There are some events in history that put the human race to shame; however, these occasions can change our future forever. Society cannot deny that social injustices occur almost every day, maybe even more than once. One large blemish in our history, the Salem Witch Trials, alienated a certain group in our society. These trials were an unfortunate combination of economic conditions, a flock’s strife, teenage boredom, and personal jealousies.
How it developed
In 1692, the occurrence of “witchcraft” began after the Massachusetts Bay Charter revolution and the outbreak of small pox. The rebellion caused hysteria and a sad injustice. Friends were pinned against friends; upstanding citizens were forced to flee for their lives and men and women were put to death (Jurist Legal News and Research Services 2008).The fear of the devil influenced the cruelty that took place. Most of the settlers that established their homes in the colony were puritans, a member of a group of English Protestants who revolted against the Church of England. The belief that God punished sinful behavior with misfortune did not help circumstances. The puritans targeted outcasts, people who never really fit it in; they wanted to rid the towns of these suspected sinners.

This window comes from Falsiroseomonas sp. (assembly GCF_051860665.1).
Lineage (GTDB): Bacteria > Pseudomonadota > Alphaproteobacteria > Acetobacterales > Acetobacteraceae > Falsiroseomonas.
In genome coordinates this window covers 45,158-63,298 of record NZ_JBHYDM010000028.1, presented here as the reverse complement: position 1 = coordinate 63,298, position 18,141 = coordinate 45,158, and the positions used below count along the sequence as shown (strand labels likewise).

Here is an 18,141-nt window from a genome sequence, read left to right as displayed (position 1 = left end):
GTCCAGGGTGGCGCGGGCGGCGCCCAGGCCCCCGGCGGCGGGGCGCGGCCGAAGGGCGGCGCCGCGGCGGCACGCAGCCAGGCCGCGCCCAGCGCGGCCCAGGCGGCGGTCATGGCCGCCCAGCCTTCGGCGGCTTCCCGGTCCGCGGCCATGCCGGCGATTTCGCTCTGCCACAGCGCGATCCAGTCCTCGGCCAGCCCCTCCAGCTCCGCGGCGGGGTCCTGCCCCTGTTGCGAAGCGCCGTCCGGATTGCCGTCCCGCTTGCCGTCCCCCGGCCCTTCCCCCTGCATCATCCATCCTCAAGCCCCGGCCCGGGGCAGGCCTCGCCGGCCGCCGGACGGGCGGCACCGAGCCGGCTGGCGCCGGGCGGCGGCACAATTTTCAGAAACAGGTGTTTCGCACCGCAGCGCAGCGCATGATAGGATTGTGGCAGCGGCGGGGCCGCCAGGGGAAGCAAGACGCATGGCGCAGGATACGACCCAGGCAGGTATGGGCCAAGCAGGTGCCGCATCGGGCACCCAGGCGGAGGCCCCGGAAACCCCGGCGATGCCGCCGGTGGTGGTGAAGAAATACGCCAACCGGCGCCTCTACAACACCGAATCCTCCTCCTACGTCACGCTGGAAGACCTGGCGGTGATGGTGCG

With the roots taking hold, an avalanche of accusations followed for the next few months. The beliefs that helped trigger the accusation that left men, women and children abused, murdered, or left to rot in jail came from false hearsay. Arthur Miller says, it is widely assumed that hysteria approximately close to what was seen 308 years ago could never again effect out government system. Today some events call assumptions to question; in some cases we see sticking similarities to what had happened in the Salem Witch trials. In these circumstances there are multiplying accusations, innocent behavior misinterpreted, use of investigatory techniques that assumed guilt, and a fear of skeptics to step forward and bring common sense to the proceedings.
The trials began
In chronological order the accused citizens were sent to jail, that grew to being tortured and that led to execution and the hangings. Just a few young girls could convince people in town that community members were performing witchcraft. The town persecuted the suspected witch and tortured them with pain. The town has corrupted itself; the first hanging was June 10th in Gallows Hills, a barren slope near Salem. Bridget Bishop was an older woman known for her gossipy manner. She stated that she was as innocent as an unborn child but apparently her case was not convincing. There was no tangible evidence against anyone. A local town’s member that was respected by the church was charged with this “witch behavior”. The whole town developed concern; if she was a witch then anyone could be. Magistrates even accused a four year old girl, Dorothy; her lack of confidence in her words was taken as a confession.